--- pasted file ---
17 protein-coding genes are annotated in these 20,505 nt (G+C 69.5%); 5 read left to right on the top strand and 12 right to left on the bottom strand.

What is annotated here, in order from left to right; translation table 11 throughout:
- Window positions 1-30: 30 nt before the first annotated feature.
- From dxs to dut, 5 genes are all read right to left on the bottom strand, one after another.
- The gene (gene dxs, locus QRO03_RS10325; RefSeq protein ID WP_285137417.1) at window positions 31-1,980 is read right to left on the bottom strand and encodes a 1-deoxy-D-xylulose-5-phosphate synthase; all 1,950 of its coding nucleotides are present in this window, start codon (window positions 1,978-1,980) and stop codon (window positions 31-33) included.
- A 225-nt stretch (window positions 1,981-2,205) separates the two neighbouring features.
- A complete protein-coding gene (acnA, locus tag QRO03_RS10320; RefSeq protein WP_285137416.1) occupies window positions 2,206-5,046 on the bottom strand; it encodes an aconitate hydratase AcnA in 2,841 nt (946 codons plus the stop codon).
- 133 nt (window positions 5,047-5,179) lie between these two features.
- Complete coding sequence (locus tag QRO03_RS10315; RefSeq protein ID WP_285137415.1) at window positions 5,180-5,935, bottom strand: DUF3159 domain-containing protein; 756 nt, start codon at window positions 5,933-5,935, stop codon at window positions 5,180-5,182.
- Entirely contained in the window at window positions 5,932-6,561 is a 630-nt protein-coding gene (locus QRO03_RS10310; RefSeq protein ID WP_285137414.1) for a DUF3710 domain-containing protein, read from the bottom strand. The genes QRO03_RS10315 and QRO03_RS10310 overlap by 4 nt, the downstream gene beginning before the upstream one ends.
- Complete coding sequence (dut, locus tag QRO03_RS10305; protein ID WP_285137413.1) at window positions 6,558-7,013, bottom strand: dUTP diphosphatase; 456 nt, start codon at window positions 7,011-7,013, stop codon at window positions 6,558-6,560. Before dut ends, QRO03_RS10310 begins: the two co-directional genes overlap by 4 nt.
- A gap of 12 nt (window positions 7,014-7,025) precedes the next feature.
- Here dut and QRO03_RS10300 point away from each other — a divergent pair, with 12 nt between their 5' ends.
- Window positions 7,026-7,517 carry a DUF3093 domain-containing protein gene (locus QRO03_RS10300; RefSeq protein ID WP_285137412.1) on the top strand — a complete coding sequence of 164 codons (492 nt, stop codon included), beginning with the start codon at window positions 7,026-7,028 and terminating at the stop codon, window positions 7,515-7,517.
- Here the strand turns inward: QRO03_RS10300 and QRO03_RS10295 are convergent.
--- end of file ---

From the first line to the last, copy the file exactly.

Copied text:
17 protein-coding genes are annotated in these 20,505 nt (G+C 69.5%); 5 read left to right on the top strand and 12 right to left on the bottom strand.

What is annotated here, in order from left to right; translation table 11 throughout:
- Window positions 1-30: 30 nt before the first annotated feature.
- From dxs to dut, 5 genes are all read right to left on the bottom strand, one after another.
- The gene (gene dxs, locus QRO03_RS10325; RefSeq protein ID WP_285137417.1) at window positions 31-1,980 is read right to left on the bottom strand and encodes a 1-deoxy-D-xylulose-5-phosphate synthase; all 1,950 of its coding nucleotides are present in this window, start codon (window positions 1,978-1,980) and stop codon (window positions 31-33) included.
- A 225-nt stretch (window positions 1,981-2,205) separates the two neighbouring features.
- A complete protein-coding gene (acnA, locus tag QRO03_RS10320; RefSeq protein WP_285137416.1) occupies window positions 2,206-5,046 on the bottom strand; it encodes an aconitate hydratase AcnA in 2,841 nt (946 codons plus the stop codon).
- 133 nt (window positions 5,047-5,179) lie between these two features.
- Complete coding sequence (locus tag QRO03_RS10315; RefSeq protein ID WP_285137415.1) at window positions 5,180-5,935, bottom strand: DUF3159 domain-containing protein; 756 nt, start codon at window positions 5,933-5,935, stop codon at window positions 5,180-5,182.
- Entirely contained in the window at window positions 5,932-6,561 is a 630-nt protein-coding gene (locus QRO03_RS10310; RefSeq protein ID WP_285137414.1) for a DUF3710 domain-containing protein, read from the bottom strand. The genes QRO03_RS10315 and QRO03_RS10310 overlap by 4 nt, the downstream gene beginning before the upstream one ends.
- Complete coding sequence (dut, locus tag QRO03_RS10305; protein ID WP_285137413.1) at window positions 6,558-7,013, bottom strand: dUTP diphosphatase; 456 nt, start codon at window positions 7,011-7,013, stop codon at window positions 6,558-6,560. Before dut ends, QRO03_RS10310 begins: the two co-directional genes overlap by 4 nt.
- A gap of 12 nt (window positions 7,014-7,025) precedes the next feature.
- Here dut and QRO03_RS10300 point away from each other — a divergent pair, with 12 nt between their 5' ends.
- Window positions 7,026-7,517 carry a DUF3093 domain-containing protein gene (locus QRO03_RS10300; RefSeq protein ID WP_285137412.1) on the top strand — a complete coding sequence of 164 codons (492 nt, stop codon included), beginning with the start codon at window positions 7,026-7,028 and terminating at the stop codon, window positions 7,515-7,517.
- Here the strand turns inward: QRO03_RS10300 and QRO03_RS10295 are convergent.